Everyone says, “Oh, you will love my family’s fiambre!” And everyone’s family makes it the best and you are sure to love their version of it. Some fiambre is white, some is pink with beet juice. It is made in a huge pot. All kinds of vegetables and meats are cooked separately and then put together and mixed with beet juice. It is like a cold salad. This base is piled high on a plate and cold meat—sausages of every kind, including blood sausages and chorizo—and cheese and onions and tomatoes and pickled asparagus and pickles and olives and lettuce and radishes are all put on top to make it like a volcano of cold meats and vegetables. It is eaten with a tostada. The normally small Guatemalan portions are nowhere to be found, and the plates are filled to overflowing. Most people have seconds along with the huge portions.
Autumn and I went with Ana Maria and Manuel to Ana Maria’s husband’s family’s house in Acetanengo. Ana Maria told us we were leaving at 6am, but then changed it to breakfast was at 6, but when Autumn and I were up at 5:30 and ready to go by 6 and no one else was stirring, we both realized it was Guatemalan time. We left at 7:30. Acetanengo was very small and the people were even less used to foreigners than here in Xela. They stared at two tall American girls walking around with a group of short Guatemalans. The whole group we were with hardly came to our shoulders.
There were coffee bushes everywhere, even on the edge of the cemetery. Fields of coffee plants would stretch down into the valleys atop freshly weeded rows or in vast green swathes that looked like a wild part of the mountain, save for the green and red seeds hanging in clusters from the taller, nearly-tree bushes. We went with Ana Maria’s family to arrange flowers on her husband’s crypt. It took hours and Autumn and I were not very helpful. We had reached the point of counter-productivity with so many people wanting to help and after we plucked off wilting rose petals from five bunches of roses, Autumn and I walked around the cemetery. There was a poinsettia tree growing from a low grave. Much of the cement of the crypts had been freshly painted a brighter shade of whatever had been underneath. The graves that were not covered in cement had been freshly weeded and the raw earth stacked back on top of the grave to remake a grassless mound. Many had been covered in pine needles. On the far edge of the cemetery, over the wall, there must have been a trash dump. Vultures flew in large circles overhead and the smell was nearly unbearable. Autumn and I quickly retreated from that end of the cemetery and back to the smell of fresh paint and fresh dirt. Small children and older children stood on the roof of the cemetery entrance and flew kites, careful not to get them in the tree nearby or the electric lines overhead. A frizzled kite was in the electric line already, and another already in the tree. After the ladies had finished flower arranging, we all went back to the family’s house for fiambre.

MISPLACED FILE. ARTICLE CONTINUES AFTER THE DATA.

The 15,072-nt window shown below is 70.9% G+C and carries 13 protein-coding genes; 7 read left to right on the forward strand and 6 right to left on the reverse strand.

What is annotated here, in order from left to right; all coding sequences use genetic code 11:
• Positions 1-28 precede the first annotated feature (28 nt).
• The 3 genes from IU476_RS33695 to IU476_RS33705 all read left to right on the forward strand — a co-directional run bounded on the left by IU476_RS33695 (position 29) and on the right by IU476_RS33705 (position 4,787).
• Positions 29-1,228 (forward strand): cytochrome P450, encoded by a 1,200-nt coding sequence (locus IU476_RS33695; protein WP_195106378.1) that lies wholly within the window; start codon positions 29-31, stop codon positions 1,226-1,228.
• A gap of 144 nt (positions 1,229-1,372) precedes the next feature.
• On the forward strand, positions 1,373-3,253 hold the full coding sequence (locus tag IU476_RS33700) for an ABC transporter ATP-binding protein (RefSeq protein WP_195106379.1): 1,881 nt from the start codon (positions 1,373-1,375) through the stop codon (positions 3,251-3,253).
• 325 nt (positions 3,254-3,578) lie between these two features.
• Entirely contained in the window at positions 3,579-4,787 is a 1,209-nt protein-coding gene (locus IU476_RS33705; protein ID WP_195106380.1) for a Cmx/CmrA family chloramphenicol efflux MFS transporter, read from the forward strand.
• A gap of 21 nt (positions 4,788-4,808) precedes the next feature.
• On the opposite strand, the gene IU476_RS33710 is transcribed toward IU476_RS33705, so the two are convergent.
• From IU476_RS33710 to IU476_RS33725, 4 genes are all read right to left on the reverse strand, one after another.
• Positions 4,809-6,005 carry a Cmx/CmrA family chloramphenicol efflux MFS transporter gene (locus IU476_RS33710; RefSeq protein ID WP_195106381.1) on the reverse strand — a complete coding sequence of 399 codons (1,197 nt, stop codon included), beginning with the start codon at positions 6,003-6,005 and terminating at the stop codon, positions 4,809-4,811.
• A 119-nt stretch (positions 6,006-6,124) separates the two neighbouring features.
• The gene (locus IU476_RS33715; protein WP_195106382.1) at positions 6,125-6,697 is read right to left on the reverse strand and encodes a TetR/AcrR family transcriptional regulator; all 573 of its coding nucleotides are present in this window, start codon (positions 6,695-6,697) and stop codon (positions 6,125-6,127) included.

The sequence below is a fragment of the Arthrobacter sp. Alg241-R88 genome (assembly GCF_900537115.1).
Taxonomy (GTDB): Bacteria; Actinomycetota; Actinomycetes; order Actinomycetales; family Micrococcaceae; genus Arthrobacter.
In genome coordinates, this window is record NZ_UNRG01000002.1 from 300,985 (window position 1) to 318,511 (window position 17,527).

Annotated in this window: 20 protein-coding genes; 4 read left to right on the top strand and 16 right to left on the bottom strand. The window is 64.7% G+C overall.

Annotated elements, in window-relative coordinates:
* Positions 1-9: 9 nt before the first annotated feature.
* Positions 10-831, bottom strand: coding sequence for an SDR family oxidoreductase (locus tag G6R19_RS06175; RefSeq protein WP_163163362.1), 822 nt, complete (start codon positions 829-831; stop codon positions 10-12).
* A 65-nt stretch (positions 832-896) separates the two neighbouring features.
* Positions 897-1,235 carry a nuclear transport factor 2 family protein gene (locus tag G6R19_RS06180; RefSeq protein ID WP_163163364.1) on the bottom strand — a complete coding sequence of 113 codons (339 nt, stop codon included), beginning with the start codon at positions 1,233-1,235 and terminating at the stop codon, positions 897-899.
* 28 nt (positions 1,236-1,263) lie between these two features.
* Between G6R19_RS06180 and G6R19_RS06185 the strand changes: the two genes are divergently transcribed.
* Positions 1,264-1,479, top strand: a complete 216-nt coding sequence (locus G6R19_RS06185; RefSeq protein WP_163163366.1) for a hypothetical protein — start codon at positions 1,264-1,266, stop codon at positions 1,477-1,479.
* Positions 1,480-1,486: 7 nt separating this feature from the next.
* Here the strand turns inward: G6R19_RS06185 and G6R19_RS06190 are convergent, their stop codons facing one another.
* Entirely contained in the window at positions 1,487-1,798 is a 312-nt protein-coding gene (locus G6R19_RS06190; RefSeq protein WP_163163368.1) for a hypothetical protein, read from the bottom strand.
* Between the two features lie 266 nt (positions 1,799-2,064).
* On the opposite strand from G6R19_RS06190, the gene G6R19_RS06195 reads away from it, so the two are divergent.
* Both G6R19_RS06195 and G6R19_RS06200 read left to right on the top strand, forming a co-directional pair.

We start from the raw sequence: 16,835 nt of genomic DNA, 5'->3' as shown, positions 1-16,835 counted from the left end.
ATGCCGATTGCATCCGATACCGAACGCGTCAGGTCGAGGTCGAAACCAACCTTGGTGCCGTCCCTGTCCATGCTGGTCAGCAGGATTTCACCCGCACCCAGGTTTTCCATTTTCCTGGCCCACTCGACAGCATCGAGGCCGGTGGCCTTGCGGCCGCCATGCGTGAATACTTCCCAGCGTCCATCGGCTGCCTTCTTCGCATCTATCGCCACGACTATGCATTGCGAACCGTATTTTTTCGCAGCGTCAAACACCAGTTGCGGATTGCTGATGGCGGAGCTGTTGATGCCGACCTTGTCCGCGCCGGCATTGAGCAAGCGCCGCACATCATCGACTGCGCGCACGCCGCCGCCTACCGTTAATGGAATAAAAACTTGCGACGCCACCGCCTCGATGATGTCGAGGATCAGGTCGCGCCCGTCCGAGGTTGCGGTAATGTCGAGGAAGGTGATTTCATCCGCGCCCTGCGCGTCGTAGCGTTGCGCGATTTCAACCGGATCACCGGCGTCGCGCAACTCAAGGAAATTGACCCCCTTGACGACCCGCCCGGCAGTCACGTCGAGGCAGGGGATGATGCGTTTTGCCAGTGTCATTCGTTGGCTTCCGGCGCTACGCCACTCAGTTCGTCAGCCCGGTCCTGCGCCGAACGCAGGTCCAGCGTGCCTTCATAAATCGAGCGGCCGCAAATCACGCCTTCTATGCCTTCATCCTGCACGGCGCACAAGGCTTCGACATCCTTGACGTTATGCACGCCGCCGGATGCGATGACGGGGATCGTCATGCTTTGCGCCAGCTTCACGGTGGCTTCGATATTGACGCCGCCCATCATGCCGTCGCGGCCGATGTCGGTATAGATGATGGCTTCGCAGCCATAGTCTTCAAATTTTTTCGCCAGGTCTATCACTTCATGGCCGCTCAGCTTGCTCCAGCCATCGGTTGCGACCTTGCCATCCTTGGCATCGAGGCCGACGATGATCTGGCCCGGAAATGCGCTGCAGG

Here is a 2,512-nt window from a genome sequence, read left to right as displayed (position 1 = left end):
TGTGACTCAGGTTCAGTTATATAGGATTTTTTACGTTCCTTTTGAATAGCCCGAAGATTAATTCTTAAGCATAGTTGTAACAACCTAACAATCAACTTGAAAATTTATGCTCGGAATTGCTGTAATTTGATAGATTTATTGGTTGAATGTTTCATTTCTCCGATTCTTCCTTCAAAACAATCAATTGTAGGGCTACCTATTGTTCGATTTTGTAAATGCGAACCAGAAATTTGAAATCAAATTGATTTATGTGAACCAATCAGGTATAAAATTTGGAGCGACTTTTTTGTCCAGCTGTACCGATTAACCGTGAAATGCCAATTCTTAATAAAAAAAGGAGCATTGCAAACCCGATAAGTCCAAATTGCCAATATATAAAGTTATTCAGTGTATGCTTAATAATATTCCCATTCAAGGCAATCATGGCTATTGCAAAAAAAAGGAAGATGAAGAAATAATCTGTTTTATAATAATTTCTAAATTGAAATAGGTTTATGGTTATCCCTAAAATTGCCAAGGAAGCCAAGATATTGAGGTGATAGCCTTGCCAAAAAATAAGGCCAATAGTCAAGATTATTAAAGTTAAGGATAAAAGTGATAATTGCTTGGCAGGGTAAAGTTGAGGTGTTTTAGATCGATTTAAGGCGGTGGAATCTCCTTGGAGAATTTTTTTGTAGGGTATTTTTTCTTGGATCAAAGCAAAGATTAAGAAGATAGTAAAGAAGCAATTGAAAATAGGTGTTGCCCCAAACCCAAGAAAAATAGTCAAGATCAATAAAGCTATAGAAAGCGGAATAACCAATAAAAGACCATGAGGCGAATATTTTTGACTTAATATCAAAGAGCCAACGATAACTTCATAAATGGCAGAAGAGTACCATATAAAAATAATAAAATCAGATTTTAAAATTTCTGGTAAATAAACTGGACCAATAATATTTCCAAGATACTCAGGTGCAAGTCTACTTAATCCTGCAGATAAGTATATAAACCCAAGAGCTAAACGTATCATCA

The doors to the driveway opened to a courtyard in Ana Maria’s family’s home. Around the courtyard were rooms—all with the doors open and lace curtains creating privacy without stifling the breeze. The rooms were painted in mint green with Christmas tree green painted on baseboards. There were three kitchens. The first we went into was a pantry and two stoves with a small table where Ana Maria and Manuel had a second breakfast of banana leaf wrapped tamales. The second one that we saw had an old scale that looked like it might fall apart at the next use, a thick cement table which Ana Maria explained was for butchering pigs, a wood-burning stove in the corner and huge furnace-looking contraption. The next kitchen was light and airy. The mint-green walls were decorated with rooster clocks and Holstein cow ornaments. There was a long table and chairs next to a china cabinet. This was the room that seemed to be the heart of the home and this was where we ate fiambre. Autumn and I went first, and it was only after everyone else went through the line that we realized we didn’t make our fiambre properly volcano-like or nearly tall enough. We just put meats and cheeses on the side and not on top. After fiambre—and seconds—they served nisperos, which are small orange and fuzzy fruits like apricots, only smaller. We peeled them and spit out the seed. They also had jocotes (another small orange fruit) cooked in honey, and it was really good. The nisperos were addicting and everyone around the table had piles of peels and seeds around their plates. Everyone sat around and chatted and laughed, except I couldn’t understand what they were saying since it was all in Spanish. We left around six and arrived back in Xela around nine.